Geo Week News

February 6, 2013

Autodesk buy of Allpoint is part of bigger things to come


Reality capture to be ‘prominent’ in March product update

SAN RAFAEL, Calif. – Some 3D data collection pros may still be pining for the Alice Labs software products that went away with the company’s acquisition by Autodesk in 2011. Some folks further may be concerned that the Allpoint Systems technology they were just integrating into their workflows will similarly disappear into the Autodesk abyss, with that company’s acquisition last week. (Maybe some people even miss RealViz, a photogrammetry software firm Autodesk bought in 2008…)

But, be not afraid, say Autodesk execs. At the company’s annual product update in March, “you can expect news around reality capture,” said Robert Shear, who took over leadership of Autodesk’s Reality Capture division roughly a month and a half ago. “Reality capture will be prominent in the product launches,” he said. The Reality Capture group has “moved from technology validation demonstration group to a product group, and in that transition the group has grown 5x, and we see this as central to our business, frankly, and that’s the way we’re treating it.”

Further, “I’m very hopeful that a lot of the Allpoint stuff will make it back to customers sooner rather later,” said Elmer Bol, founder of Alice Labs and now director of reality capture at Autodesk. “Especially compared to Alice Labs.”

It’s clear in talking to them that Bol and Allpoint founder Aaron Morris, who now joins Autodesk, are eager to work together. The pair first met at the SPAR International conference and they could see right off the bat that their two technologies were very complementary.

“We were all about being able to work with huge datasets on the desktop,” said Bol of the Alice Labs technology, “and being a foundational technology to be able to work with point clouds in the first place.”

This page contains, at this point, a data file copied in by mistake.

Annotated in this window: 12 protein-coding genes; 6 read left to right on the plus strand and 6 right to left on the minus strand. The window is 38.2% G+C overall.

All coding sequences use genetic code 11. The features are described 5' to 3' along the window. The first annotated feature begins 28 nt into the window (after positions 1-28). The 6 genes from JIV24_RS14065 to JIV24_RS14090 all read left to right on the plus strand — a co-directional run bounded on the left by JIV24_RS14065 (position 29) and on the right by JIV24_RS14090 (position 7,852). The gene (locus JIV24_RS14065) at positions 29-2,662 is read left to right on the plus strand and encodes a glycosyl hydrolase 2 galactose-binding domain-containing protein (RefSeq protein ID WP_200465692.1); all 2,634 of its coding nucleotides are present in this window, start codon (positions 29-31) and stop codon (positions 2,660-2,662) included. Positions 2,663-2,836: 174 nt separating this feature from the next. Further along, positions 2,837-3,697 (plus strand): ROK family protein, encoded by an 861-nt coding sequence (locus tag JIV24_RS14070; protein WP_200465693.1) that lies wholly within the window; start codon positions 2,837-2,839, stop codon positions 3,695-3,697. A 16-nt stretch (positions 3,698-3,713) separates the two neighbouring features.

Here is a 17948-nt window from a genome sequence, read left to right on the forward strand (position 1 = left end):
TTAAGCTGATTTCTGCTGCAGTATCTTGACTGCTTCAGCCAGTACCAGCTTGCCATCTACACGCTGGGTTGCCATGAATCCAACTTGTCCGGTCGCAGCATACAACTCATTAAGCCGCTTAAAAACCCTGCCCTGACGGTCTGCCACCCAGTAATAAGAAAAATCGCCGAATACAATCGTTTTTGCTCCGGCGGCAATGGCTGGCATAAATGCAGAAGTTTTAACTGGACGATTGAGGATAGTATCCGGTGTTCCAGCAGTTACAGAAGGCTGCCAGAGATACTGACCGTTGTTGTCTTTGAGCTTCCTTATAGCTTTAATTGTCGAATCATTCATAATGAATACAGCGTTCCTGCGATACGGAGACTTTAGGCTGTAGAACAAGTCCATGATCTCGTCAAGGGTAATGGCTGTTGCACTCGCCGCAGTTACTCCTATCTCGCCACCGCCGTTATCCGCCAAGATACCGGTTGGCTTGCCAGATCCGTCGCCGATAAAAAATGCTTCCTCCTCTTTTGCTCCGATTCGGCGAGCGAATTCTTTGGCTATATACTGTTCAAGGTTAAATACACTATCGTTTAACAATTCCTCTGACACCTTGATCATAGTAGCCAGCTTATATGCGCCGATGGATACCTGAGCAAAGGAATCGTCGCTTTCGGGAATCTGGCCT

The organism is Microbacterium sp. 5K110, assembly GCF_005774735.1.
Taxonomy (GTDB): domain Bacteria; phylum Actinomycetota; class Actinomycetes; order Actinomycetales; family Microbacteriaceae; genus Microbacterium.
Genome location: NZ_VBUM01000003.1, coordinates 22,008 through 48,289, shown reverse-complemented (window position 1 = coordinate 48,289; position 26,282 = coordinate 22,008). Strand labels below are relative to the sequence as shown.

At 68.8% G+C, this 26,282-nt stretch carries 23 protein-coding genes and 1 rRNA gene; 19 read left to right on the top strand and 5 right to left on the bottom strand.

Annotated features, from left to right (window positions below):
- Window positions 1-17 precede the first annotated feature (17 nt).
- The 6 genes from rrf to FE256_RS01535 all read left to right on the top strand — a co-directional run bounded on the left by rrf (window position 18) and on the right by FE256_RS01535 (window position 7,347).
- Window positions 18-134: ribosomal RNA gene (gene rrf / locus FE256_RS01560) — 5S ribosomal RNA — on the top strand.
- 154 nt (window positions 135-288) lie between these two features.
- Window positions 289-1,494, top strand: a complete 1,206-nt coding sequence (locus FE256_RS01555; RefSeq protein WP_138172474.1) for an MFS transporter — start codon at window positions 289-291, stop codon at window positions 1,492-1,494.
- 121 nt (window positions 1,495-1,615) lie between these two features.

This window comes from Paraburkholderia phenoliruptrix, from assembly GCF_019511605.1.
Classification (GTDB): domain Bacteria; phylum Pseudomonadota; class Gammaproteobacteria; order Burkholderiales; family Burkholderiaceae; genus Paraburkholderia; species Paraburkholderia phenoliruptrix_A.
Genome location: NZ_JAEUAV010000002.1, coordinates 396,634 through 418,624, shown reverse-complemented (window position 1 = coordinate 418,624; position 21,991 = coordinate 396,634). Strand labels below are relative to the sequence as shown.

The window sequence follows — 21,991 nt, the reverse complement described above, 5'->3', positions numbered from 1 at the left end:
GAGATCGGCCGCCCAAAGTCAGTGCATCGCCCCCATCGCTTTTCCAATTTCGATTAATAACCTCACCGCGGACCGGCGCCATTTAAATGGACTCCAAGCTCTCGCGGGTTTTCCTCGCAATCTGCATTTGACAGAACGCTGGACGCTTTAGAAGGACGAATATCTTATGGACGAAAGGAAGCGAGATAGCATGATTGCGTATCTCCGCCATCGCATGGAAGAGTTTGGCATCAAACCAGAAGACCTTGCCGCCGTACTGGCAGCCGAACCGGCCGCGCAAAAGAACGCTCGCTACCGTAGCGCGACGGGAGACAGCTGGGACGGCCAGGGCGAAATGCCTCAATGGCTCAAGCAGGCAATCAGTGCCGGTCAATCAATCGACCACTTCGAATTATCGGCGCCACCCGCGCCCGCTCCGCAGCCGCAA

Allpoint, on the other hand, brings advancements in workflow so that the user can get from collection to deliverable faster. “We recognized that it was the user experience that was the bottleneck,” said Morris. The company’s focus on eliminating the need for targets and for automating registration and some feature extraction all came from a desire to “streamline the user experience from the starting point to the end point.”

“Their perception engine,” Bol noted, “in being able to extract information out of datasets, that’s very complementary to what Alice Labs was doing.”

Finally, said Morris, “Allpoint was very strong in lidar, and Alice Labs was very strong in photogrammetry, and the combination really democratizes any method of capture of reality and the ability present it in 3D space.”

That last bit, about democratization, is a sign that Morris is already drinking the Autodesk Kool-Aid. (Or, to sound less cynical, that Allpoint’s and Autodesk’s vision of the market’s direction were already aligned.)

“What we do is democratize things,” said Shear. “It’s this idea of taking technology that has been the domain of the experts and getting it into a tool that can be used by the mainstream market. That’s the general business strategy.

“If you’re going to have this [3D data capture] thing be mainstream, there’s going to be a lot of data coming in, and there’s going to be a need to visualize it. But there’s a bottleneck, a need for streamlining and simplifying the workflow so that it’s usable, and that’s where Allpoint comes in.

“You need the foundation of something like Alice Labs to make something like these datasets useful. But you also need the simplification … [with 3D data]the usefulness is huge, but the workflow needs to be streamlined. And that’s what we’re doing.”

Look for a follow-up story on how Autodesk sees the 3D data acquisition market developing next week.

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